Coinbase’s recent listing of Tether (USDT) is generally considered a boon for the contentious stablecoin, but one glaring obstacle awaits — reporting to the New York Attorney General (NYAG).
In February, Tether’s iFinex and the NYAG settled to end a nearly two-year investigation into what the company actually uses to back USDT.
At the time, most focused on the slap-on-the-wrist $18.5 million fine for allowing New Yorkers access to USDT unlawfully. That figure now pales in comparison to the $50 billion in assets purportedly kept with iFinex’ bank in the Bahamas.
Indeed, the most interesting parts of iFinex’ settlement are rather the quarterly reports that Tether and Bitfinex must give the NYAG for the next two years:
- Documents substantiating Tether’s reserves (equivalent or more to the value of USDT in circulation).
- Proof of appropriate segregation of client and corporate funds (iFinex mixed them to hide $880 million in funds lost to an alleged fraudulent partner).
- Transfer disclosures between Bitfinex and Tether (to give transparency to their relationship).
A brief and tumultuous history of Tether
Bitfinex was founded in 2012 with the remnants of Bitcoinica, one of the first crypto exchanges to offer leveraged exposure to Bitcoin.
Raphael Nicolle initially led Bitfinex, whose history of spruiking Ponzi schemes was flagged by Ethereum’s Vitalik Buterin upon launch.
In 2013, Bitfinex was purchased by Giancarlo Devasini (CFO), Jean-Louis van der Velde (CEO), and Phil Potter (now former CSO).
For years, the industry considered Bitfinex and Tether separate entities. However, the Panama Papers in 2017 showed Bitfinex had acquired Tether and domiciled it in the British Virgin Islands under a parent org, Digfinex.
Bitfinex has been hacked of user funds — twice. Tether, which once claimed to be regularly audited but has only offered attestations fraught with controversy, was also compromised in a cyberattack in 2017.
But those incidents didn’t necessarily bring regulatory heat to the Bitfinex/Tether/Digfinex web of companies.
What really caught the NYAG’s attention (and the Department of Justice) was the previously-mentioned $880 million frozen by multiple government agencies for ties to alleged fraud and money laundering.
The NYAG found Bitfinex lied about its knowledge of those funds and worked to hide the losses from the greater crypto market.
What to look for next month
The public-at-large expects some level of clarity in regard to Tether’s reserves.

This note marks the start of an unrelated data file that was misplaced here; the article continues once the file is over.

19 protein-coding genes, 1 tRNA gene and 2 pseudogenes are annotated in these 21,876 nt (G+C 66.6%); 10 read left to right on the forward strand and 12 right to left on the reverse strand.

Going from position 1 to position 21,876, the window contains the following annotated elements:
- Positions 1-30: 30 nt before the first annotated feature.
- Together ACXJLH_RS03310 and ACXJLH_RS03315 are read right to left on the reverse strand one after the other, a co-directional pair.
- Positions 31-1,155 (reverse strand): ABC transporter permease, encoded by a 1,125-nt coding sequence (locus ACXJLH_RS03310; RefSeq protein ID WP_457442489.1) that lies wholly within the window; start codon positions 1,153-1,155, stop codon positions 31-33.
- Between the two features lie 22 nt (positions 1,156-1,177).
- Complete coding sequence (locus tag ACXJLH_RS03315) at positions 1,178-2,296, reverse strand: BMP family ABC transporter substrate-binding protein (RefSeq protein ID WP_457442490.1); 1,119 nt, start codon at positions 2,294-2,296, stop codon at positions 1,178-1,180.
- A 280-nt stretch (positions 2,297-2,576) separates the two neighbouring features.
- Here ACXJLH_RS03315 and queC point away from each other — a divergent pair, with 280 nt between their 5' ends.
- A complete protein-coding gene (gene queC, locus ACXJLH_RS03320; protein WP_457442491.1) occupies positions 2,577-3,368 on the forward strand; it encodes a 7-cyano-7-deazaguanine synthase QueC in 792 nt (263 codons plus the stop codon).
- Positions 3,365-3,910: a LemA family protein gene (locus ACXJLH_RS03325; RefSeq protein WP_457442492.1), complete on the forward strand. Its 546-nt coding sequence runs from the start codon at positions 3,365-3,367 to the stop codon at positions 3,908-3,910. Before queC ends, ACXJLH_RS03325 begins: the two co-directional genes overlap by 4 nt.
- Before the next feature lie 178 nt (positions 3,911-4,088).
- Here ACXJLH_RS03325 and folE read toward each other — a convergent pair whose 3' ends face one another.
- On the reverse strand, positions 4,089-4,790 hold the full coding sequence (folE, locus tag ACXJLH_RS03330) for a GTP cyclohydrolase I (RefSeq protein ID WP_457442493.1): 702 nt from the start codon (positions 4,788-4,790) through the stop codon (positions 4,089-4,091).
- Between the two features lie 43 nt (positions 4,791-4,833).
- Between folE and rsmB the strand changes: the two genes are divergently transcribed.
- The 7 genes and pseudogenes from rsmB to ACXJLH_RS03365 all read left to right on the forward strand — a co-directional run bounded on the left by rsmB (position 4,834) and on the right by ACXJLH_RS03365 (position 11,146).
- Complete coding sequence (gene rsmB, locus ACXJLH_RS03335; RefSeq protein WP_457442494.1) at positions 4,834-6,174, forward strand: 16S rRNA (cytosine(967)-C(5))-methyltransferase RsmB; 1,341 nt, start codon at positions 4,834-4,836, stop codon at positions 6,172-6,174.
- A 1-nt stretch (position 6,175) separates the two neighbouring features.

Bitfinex already paid some attention to these concerns by sharing recent attestations by Cayman Islands-based Moore Cayman (formerly Kinetic Partners Cayman).
But such attestations only show the value of Bitfinex’ reserves (assets) outweigh the value of USDT in circulation (liabilities) at one particular moment.
NYAG’s settlement demands more thorough reporting. It requests the exact makeup of Tether’s reserves on a single day.
No doubt, Tether composes those reserves of cash, cash equivalents, digital assets, other assets, and/or gold.
The percentage held in those assets will either serve as proof of backing or fuel more questions — depending on how volatile they are.
Bitfinex is due to submit its documents within 90 days of its settlement (May 19). Authorities are expected to disclose them shortly after.
Those docs will offer a better glimpse of the composition of Tether’s reserves, but they alone won’t provide any real closure.
The underlying aspects to Tether that concern attorneys, accountants, and skeptics in the space will no doubt linger — particularly the provenance of Tether’s cash reserves and how often the value of Tether’s reserves fall below par.
A source familiar with Tether’s historic accounting practices told Protos the questions that will likely remain cover:
- Whether Tether uses its assets as collateral to secure additional funding.
- The precise terms of the receivables on Tether’s books.
- And the source of the assets backing USDT.
Numerous examples of how iFinex could use these unknowns to benefit were given.
They included (but were not limited to) “beneficial loan terms, manipulating receivables and liabilities to affect circulating supply, and the possibility of accepting illicit funds.”
To be fair, the source said, these issues aren’t unique to Tether but plague the entire stablecoin ecosystem.
They claimed the general public has been convinced that attestations and audits are almost the same, aided by auditors with “a mix of complicity and naivety when it comes to consideration of fraud and noncompliance with laws and regulations.”
Edit 16:12 UTC, May 9: Clarified Tether’s audit claims in paragraph 10, potential reserve asset classes in paragraph 18, due date in paragraph 20.